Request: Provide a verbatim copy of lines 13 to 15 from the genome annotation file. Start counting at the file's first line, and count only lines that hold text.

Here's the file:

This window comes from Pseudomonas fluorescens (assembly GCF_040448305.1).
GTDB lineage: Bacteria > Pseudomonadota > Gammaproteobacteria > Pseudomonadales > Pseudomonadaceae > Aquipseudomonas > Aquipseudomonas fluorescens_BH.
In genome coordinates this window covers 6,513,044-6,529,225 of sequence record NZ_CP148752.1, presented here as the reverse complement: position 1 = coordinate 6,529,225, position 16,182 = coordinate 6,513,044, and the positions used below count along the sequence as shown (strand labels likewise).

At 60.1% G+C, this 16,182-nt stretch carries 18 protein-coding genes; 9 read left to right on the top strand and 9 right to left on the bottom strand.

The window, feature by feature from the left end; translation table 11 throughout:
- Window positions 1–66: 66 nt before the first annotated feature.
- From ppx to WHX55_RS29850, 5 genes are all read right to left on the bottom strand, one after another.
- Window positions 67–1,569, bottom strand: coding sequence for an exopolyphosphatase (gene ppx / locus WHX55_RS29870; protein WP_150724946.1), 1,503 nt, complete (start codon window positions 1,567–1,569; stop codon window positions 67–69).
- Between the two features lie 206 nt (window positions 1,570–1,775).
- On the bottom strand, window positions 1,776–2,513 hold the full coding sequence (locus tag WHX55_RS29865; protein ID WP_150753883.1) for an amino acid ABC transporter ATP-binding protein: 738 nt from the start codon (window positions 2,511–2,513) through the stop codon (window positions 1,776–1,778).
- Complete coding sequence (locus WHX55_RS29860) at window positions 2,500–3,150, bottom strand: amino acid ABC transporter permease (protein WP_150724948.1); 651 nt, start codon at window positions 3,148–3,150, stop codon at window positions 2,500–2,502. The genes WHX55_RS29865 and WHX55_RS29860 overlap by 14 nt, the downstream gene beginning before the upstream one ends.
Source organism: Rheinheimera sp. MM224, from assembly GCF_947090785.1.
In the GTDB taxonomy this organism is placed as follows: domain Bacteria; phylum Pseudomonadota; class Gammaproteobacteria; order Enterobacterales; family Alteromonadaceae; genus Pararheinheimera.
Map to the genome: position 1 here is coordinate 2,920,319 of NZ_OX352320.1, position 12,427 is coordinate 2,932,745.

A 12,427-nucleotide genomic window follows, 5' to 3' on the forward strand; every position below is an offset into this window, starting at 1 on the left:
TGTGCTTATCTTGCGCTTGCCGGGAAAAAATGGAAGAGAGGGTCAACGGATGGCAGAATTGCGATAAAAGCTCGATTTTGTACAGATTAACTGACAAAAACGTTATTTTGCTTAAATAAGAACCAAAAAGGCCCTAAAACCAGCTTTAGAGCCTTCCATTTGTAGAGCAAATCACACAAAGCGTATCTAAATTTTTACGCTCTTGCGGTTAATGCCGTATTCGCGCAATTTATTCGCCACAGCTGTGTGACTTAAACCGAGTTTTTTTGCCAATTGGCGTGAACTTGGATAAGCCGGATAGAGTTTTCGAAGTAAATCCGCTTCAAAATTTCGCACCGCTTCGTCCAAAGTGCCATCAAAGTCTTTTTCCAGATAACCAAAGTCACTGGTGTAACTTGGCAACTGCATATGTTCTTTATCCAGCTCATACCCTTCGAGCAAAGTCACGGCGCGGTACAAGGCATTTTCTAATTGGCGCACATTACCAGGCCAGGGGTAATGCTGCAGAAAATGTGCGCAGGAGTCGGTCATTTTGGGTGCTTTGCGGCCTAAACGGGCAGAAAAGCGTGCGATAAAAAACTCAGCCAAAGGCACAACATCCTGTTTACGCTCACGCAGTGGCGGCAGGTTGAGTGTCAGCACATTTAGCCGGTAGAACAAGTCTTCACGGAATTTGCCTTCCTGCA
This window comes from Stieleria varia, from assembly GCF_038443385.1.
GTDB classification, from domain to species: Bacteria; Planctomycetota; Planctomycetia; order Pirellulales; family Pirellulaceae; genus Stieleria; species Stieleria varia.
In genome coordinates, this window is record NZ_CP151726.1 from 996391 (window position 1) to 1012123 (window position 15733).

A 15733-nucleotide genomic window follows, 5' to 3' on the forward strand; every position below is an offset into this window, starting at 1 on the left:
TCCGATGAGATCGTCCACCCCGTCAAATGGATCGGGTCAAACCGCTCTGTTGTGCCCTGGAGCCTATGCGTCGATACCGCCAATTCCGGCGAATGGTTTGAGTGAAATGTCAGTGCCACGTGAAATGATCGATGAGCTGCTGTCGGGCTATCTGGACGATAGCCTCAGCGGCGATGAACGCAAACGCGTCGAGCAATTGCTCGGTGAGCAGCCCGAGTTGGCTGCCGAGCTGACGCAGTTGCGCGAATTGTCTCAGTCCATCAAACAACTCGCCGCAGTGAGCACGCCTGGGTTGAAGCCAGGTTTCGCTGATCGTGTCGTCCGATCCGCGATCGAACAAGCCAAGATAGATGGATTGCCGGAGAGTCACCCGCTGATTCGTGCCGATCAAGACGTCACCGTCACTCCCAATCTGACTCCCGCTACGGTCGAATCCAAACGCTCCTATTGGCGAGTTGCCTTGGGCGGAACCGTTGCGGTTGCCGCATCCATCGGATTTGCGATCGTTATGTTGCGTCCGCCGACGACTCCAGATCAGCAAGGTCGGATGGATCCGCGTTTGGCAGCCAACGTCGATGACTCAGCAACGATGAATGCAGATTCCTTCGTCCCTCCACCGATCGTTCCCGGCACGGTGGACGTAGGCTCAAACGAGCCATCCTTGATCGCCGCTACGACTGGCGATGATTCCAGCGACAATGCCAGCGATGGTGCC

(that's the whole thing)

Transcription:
In the GTDB taxonomy this organism is placed as follows: domain Bacteria; phylum Pseudomonadota; class Gammaproteobacteria; order Enterobacterales; family Alteromonadaceae; genus Pararheinheimera.
Map to the genome: position 1 here is coordinate 2,920,319 of NZ_OX352320.1, position 12,427 is coordinate 2,932,745.

A 12,427-nucleotide genomic window follows, 5' to 3' on the forward strand; every position below is an offset into this window, starting at 1 on the left: